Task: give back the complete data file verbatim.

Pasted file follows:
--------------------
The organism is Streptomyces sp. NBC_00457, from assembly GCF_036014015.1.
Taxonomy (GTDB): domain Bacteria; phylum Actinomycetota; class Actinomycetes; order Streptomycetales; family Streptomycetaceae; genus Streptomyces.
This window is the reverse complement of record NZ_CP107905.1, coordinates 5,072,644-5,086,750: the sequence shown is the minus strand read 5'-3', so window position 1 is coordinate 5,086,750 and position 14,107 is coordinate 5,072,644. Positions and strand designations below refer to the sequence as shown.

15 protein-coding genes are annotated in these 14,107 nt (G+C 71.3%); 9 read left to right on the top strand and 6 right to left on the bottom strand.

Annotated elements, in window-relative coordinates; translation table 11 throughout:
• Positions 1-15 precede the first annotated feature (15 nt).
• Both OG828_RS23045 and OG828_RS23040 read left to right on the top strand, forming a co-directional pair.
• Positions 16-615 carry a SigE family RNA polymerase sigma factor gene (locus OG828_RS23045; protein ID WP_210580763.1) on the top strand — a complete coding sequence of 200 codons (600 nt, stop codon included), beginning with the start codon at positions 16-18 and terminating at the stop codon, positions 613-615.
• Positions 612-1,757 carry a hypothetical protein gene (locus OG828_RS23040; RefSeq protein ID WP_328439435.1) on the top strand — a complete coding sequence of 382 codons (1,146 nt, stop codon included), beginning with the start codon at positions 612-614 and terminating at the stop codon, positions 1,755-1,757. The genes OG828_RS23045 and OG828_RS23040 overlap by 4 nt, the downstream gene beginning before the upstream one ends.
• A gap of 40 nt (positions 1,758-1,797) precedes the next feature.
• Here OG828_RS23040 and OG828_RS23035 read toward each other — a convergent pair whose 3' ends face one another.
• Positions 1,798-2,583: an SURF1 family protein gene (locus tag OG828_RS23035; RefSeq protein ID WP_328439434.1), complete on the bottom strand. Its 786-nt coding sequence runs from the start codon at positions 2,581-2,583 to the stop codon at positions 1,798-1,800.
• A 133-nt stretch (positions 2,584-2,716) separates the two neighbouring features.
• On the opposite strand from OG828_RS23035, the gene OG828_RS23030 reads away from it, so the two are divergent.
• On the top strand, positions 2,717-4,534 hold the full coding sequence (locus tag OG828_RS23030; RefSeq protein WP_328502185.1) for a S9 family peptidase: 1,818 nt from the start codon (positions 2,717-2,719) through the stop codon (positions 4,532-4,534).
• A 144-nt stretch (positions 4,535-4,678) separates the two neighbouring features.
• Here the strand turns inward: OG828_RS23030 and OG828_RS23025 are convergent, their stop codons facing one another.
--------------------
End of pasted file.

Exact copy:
The organism is Streptomyces sp. NBC_00457, from assembly GCF_036014015.1.
Taxonomy (GTDB): domain Bacteria; phylum Actinomycetota; class Actinomycetes; order Streptomycetales; family Streptomycetaceae; genus Streptomyces.
This window is the reverse complement of record NZ_CP107905.1, coordinates 5,072,644-5,086,750: the sequence shown is the minus strand read 5'-3', so window position 1 is coordinate 5,086,750 and position 14,107 is coordinate 5,072,644. Positions and strand designations below refer to the sequence as shown.

15 protein-coding genes are annotated in these 14,107 nt (G+C 71.3%); 9 read left to right on the top strand and 6 right to left on the bottom strand.

Annotated elements, in window-relative coordinates; translation table 11 throughout:
• Positions 1-15 precede the first annotated feature (15 nt).
• Both OG828_RS23045 and OG828_RS23040 read left to right on the top strand, forming a co-directional pair.
• Positions 16-615 carry a SigE family RNA polymerase sigma factor gene (locus OG828_RS23045; protein ID WP_210580763.1) on the top strand — a complete coding sequence of 200 codons (600 nt, stop codon included), beginning with the start codon at positions 16-18 and terminating at the stop codon, positions 613-615.
• Positions 612-1,757 carry a hypothetical protein gene (locus OG828_RS23040; RefSeq protein ID WP_328439435.1) on the top strand — a complete coding sequence of 382 codons (1,146 nt, stop codon included), beginning with the start codon at positions 612-614 and terminating at the stop codon, positions 1,755-1,757. The genes OG828_RS23045 and OG828_RS23040 overlap by 4 nt, the downstream gene beginning before the upstream one ends.
• A gap of 40 nt (positions 1,758-1,797) precedes the next feature.
• Here OG828_RS23040 and OG828_RS23035 read toward each other — a convergent pair whose 3' ends face one another.
• Positions 1,798-2,583: an SURF1 family protein gene (locus tag OG828_RS23035; RefSeq protein ID WP_328439434.1), complete on the bottom strand. Its 786-nt coding sequence runs from the start codon at positions 2,581-2,583 to the stop codon at positions 1,798-1,800.
• A 133-nt stretch (positions 2,584-2,716) separates the two neighbouring features.
• On the opposite strand from OG828_RS23035, the gene OG828_RS23030 reads away from it, so the two are divergent.
• On the top strand, positions 2,717-4,534 hold the full coding sequence (locus tag OG828_RS23030; RefSeq protein WP_328502185.1) for a S9 family peptidase: 1,818 nt from the start codon (positions 2,717-2,719) through the stop codon (positions 4,532-4,534).
• A 144-nt stretch (positions 4,535-4,678) separates the two neighbouring features.
• Here the strand turns inward: OG828_RS23030 and OG828_RS23025 are convergent, their stop codons facing one another.